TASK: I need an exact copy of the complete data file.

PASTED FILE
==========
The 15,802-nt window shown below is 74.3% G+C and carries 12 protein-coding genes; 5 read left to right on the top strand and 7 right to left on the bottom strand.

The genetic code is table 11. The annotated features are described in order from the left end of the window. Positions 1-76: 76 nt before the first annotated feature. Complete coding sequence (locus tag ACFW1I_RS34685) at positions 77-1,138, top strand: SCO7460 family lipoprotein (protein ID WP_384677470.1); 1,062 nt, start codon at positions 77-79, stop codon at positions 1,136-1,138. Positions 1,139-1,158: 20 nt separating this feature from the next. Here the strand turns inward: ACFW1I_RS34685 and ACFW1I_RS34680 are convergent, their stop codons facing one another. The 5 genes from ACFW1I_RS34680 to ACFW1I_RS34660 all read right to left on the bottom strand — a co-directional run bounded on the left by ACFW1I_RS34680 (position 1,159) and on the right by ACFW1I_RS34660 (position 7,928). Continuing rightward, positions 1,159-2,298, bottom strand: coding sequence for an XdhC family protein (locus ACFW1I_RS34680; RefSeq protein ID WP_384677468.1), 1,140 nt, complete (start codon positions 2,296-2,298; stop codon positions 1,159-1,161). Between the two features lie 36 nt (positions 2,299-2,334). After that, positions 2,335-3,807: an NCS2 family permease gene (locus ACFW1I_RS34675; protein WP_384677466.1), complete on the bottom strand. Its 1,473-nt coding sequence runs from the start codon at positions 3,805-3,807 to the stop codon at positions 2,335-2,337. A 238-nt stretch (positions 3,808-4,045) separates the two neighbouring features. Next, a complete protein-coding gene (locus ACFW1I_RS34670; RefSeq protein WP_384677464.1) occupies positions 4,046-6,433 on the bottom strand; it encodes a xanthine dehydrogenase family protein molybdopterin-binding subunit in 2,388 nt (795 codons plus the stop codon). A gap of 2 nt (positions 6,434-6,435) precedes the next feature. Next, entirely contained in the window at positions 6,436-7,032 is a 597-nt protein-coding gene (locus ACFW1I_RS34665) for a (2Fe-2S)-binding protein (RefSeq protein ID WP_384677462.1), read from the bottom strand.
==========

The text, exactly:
The 15,802-nt window shown below is 74.3% G+C and carries 12 protein-coding genes; 5 read left to right on the top strand and 7 right to left on the bottom strand.

The genetic code is table 11. The annotated features are described in order from the left end of the window. Positions 1-76: 76 nt before the first annotated feature. Complete coding sequence (locus tag ACFW1I_RS34685) at positions 77-1,138, top strand: SCO7460 family lipoprotein (protein ID WP_384677470.1); 1,062 nt, start codon at positions 77-79, stop codon at positions 1,136-1,138. Positions 1,139-1,158: 20 nt separating this feature from the next. Here the strand turns inward: ACFW1I_RS34685 and ACFW1I_RS34680 are convergent, their stop codons facing one another. The 5 genes from ACFW1I_RS34680 to ACFW1I_RS34660 all read right to left on the bottom strand — a co-directional run bounded on the left by ACFW1I_RS34680 (position 1,159) and on the right by ACFW1I_RS34660 (position 7,928). Continuing rightward, positions 1,159-2,298, bottom strand: coding sequence for an XdhC family protein (locus ACFW1I_RS34680; RefSeq protein ID WP_384677468.1), 1,140 nt, complete (start codon positions 2,296-2,298; stop codon positions 1,159-1,161). Between the two features lie 36 nt (positions 2,299-2,334). After that, positions 2,335-3,807: an NCS2 family permease gene (locus ACFW1I_RS34675; protein WP_384677466.1), complete on the bottom strand. Its 1,473-nt coding sequence runs from the start codon at positions 3,805-3,807 to the stop codon at positions 2,335-2,337. A 238-nt stretch (positions 3,808-4,045) separates the two neighbouring features. Next, a complete protein-coding gene (locus ACFW1I_RS34670; RefSeq protein WP_384677464.1) occupies positions 4,046-6,433 on the bottom strand; it encodes a xanthine dehydrogenase family protein molybdopterin-binding subunit in 2,388 nt (795 codons plus the stop codon). A gap of 2 nt (positions 6,434-6,435) precedes the next feature. Next, entirely contained in the window at positions 6,436-7,032 is a 597-nt protein-coding gene (locus ACFW1I_RS34665) for a (2Fe-2S)-binding protein (RefSeq protein ID WP_384677462.1), read from the bottom strand.